Actually, I've explained the method I would use with my dog to our trainer, in hope that he could consider it. Although it would be hard to convince him, I mean, he's the professional trainer that used methods that has always been working, and in his eyes, we are probably the soft owners that couldn't deal with our own dog and are just too shocked when we saw such correction.
He talked about how it is not only flowers in the nature, in which I've often said so myself when I talk about corrections, but I want to believe that when there are other ways we could use the other ways.
Just as you said, the underlying issue is the one we should target. Although I also understood that first we teach him to repress all the reactivity and then we socialize him. But then we could also do the gradual distance shortening, with the help of treats so that he gets more and more used to other dogs so that he won't need to react like that.
But I don't know what to think. It did work with him, in terms of telling him it was not appropriate. It's also probably much faster than the gradual approach. But it's still hard to process and accept the whole training session that happened...
I know that it won't damage our relationship, since he knows what he's corrected for and we won't be doing that all the time of course, and good thing is he is strong. But even so... I'm so confused! And to think that this is the kind of training police dogs gets... It's not that I didn't know about it before, it's just the strength of those jerks that got me in shock!
With the right dog what he did was fine....how do you know if it's right type? The dog will respond positively with no negative after effect such as cringing. Many all positive people have a problem with this, but the future of strong or dominant dogs that are not controlled is often dismal with incidents. I am not saying this is the only way to approach this, but with right dog( and a good trainer can read the dog to know), this is very effective ( as you saw), very time effective thus allowing you to progress on to other training.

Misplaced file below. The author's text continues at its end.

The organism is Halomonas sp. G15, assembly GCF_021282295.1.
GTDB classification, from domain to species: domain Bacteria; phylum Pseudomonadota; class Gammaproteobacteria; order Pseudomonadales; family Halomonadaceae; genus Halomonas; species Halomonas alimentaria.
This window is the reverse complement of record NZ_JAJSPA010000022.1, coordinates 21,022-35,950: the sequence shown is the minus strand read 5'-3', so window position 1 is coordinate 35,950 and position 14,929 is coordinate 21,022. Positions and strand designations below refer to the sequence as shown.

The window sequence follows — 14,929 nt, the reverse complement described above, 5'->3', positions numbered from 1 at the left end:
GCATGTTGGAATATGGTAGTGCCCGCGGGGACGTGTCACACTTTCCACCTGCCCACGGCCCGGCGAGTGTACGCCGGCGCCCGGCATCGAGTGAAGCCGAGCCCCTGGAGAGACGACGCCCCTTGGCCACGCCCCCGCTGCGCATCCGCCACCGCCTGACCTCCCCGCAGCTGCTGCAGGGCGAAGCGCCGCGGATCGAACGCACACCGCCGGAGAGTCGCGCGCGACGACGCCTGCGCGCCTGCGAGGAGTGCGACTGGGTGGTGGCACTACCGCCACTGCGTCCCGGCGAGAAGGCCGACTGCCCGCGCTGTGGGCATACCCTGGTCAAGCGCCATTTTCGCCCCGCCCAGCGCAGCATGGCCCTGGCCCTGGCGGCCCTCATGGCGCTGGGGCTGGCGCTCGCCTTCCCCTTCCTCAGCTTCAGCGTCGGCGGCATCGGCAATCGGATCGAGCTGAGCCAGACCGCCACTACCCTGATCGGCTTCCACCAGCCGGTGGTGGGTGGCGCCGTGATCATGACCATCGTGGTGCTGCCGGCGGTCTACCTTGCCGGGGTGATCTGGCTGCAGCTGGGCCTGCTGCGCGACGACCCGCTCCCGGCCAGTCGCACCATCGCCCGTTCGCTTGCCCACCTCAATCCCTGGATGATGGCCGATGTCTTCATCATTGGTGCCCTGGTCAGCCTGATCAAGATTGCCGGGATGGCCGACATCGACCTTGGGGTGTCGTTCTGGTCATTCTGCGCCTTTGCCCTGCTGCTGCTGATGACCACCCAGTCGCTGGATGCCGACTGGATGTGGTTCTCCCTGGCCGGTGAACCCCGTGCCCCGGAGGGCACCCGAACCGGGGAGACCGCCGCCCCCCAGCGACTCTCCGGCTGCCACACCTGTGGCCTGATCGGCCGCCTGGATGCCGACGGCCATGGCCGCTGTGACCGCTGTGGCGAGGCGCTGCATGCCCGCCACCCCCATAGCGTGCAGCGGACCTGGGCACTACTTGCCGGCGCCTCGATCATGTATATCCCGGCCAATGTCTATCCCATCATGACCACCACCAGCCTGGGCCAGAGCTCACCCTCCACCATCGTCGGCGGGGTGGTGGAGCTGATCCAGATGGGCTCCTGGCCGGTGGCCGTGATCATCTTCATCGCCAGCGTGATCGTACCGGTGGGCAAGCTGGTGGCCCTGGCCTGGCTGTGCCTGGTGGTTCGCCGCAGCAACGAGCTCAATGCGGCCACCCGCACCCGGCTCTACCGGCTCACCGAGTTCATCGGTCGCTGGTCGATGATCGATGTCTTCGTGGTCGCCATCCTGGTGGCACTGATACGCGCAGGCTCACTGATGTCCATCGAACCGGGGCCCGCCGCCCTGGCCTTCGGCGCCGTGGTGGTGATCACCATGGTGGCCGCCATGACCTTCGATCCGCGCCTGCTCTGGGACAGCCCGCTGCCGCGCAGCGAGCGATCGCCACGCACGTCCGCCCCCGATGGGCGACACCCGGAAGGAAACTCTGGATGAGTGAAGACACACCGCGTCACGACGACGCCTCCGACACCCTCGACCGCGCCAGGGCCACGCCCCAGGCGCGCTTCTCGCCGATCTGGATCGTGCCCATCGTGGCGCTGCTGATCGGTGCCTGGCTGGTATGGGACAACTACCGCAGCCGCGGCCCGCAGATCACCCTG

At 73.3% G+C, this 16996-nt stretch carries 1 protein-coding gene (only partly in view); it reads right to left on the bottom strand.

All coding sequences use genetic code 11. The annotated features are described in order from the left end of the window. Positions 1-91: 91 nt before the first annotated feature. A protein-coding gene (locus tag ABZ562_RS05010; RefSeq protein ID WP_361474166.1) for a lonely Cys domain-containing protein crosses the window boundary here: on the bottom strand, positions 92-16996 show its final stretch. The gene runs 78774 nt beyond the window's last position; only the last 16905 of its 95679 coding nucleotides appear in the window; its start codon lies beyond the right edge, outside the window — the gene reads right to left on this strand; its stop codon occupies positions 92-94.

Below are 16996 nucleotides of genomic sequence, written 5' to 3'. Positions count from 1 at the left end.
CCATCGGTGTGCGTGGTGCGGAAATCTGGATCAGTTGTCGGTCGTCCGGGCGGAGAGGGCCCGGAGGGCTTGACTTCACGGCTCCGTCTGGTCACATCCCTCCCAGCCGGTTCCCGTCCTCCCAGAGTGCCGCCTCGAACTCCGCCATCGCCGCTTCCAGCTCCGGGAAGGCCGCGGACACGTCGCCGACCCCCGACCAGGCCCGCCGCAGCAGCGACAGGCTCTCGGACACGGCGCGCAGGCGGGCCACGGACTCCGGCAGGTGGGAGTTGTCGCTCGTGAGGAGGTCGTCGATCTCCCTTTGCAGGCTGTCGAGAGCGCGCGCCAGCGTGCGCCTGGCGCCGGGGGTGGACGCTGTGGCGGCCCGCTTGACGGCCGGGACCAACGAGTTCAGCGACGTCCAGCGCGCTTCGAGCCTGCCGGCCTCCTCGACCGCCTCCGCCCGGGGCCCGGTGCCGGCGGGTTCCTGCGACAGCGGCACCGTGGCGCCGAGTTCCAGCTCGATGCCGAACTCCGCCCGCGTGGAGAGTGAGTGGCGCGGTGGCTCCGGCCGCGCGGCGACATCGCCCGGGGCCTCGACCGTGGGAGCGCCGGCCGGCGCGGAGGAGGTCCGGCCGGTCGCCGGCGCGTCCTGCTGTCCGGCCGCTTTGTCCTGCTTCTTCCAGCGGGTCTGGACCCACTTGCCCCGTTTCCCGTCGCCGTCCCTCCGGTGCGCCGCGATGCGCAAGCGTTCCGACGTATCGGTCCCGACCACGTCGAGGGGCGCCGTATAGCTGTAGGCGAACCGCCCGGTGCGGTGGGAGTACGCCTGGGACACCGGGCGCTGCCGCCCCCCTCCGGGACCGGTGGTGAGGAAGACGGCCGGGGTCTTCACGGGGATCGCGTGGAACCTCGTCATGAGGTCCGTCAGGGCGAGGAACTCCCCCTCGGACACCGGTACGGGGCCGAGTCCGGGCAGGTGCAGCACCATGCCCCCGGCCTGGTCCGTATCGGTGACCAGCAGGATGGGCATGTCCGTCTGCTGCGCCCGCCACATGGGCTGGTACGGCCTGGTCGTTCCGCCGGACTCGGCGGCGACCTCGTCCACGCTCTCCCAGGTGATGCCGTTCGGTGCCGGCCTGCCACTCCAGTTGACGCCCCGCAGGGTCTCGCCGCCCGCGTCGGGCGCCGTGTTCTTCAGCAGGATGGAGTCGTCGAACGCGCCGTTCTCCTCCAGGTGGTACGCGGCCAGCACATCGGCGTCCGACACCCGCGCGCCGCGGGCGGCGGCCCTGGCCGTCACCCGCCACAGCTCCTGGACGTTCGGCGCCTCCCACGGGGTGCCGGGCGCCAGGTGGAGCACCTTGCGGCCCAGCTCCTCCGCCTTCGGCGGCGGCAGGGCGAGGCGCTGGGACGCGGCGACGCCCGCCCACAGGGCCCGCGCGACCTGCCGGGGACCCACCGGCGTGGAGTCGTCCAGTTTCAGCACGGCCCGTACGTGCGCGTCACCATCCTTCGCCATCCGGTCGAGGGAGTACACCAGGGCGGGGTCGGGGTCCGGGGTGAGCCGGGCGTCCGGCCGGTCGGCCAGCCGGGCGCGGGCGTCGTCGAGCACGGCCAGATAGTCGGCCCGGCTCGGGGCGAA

The first jerk happened when my dog reacted and wanted to jump and barked to other dogs, and he still tried to go to other dogs (although with less intensity), and then a jerk happened again, and then he still seemed focused on them and the third jerk happened and our dog backed away with a bit of fear towards the trainer. But then he didn't fear the trainer after that, although he stopped reacting and stopped wandering off and paid more attention to us. I could see that he was a bit like "I better be careful" after the jerks, although he wasn't much affected.
It seemed that it worked well, although I'm not sure what to think about it. Yet we are still going to the trainer since we have no more ways to deal with this, and since he learned well so hopefully we won't need harsh jerks to correct him (the trainer also seemed to understand that we can't accept such harshness easily).
But I probably won't use this collar again after the reactivity is solved. I don't care if he might not be perfect in terms of obedience, as long as we don't have serious issues like this one, it's all fine.